Now larger schemes may well find themselves having to engage with a screening report under the EIA regulations, which can take into account the impact of mitigation measures as part of the screening; and a separate assessment under the Habitats Regulations, which can't. This is despite the fact that the baseline information required about the protected habitats in both screening exercises is practically identical.
Assets of Community Value, Village Greens and Public Rights of Way
Technically none of these things are 'planning' but they are definitely planning-tangential. We run into them far more often than we may care to and the types of public or community use that needs to be considered in each case varies. In particular, a recent Court of Appeal decision** highlighted that, unlike public rights of way or village greens, the fact that use of a property by the public had been unlawful or contentious will not necessarily prevent it being registering an asset of community value.
Planning vs Planning
Most of the more bizarre contradictions, however, fall within the planning regime itself. A few of my favourite inherent inconsistencies are set out below.
- There is an immunity period for works done in breach of planning control, but not for works done in breach of/ without listed building consent - so you can obtain a certificate of lawfulness for a property whilst simultaneously being prosecuted for the same works under a different regulatory regime, by a slightly different officer in the same Council.
- As another planning blogger pointed out last week (far more eloquently than I could - see below); you are entitled to a refund for planning permissions that are not determined within 26 weeks - but only if you have not agreed an extension of time with the local planning authority.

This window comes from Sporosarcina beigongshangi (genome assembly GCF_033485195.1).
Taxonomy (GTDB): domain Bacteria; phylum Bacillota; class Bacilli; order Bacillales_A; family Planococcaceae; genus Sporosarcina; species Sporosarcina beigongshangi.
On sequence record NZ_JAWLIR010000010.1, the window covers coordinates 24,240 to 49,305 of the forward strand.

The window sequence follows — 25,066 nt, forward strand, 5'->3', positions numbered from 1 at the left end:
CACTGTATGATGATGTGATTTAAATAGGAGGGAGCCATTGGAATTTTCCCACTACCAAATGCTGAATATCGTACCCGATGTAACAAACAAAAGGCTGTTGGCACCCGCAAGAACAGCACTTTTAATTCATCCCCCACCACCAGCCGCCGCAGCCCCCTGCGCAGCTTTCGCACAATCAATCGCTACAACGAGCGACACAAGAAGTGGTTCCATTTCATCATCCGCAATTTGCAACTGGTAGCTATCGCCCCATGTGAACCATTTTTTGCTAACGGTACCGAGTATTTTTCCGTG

- The government has spent significant time and money on introducing a new form of planning consent into the UK system - planning permission in principle - which does not offer more than a standard outline planning application in terms of benefits to an applicant, and according to today's planning resource*** has attracted very little interest from the industry.
- A development comprising ten new dwellings is capable of simultaneously being classified as 'major development' under the Development Management Procedure Order and qualifying for relief from affordable housing contributions under the 'small sites exemption' contained in the 2014 Written Ministerial Statement.
I am sure that there are many more - so please do let me know if I have missed any!
In our ridiculous legislative patchwork you need to look at the Town and Country Planning (Fees for Applications, Deemed Applications, Requests and Site Visits) (England) (Amendment) Regulations 2013 which amended the 2012 Regulations from 1 October 2013 so as to introduce, as Regulation 9A, the right for an applicant to have its application fee refunded “in the event that the local planning authority fail, or the Secretary of State, in relation to an application made under section 62A of the 1990 Act fails, to determine the application within 26 weeks of the date when a valid application was received by the local planning authority or the Secretary of State, as the case may be.” Regulation 9A (2) provides that the right does not apply where “the applicant and the local planning authority, or, in the case of an application under section 62A of the 1990 Act, the Secretary of State, have agreed in writing that the application is to be determined within an extended period“, the application has been called in, is the subject of an appeal or of judicial review.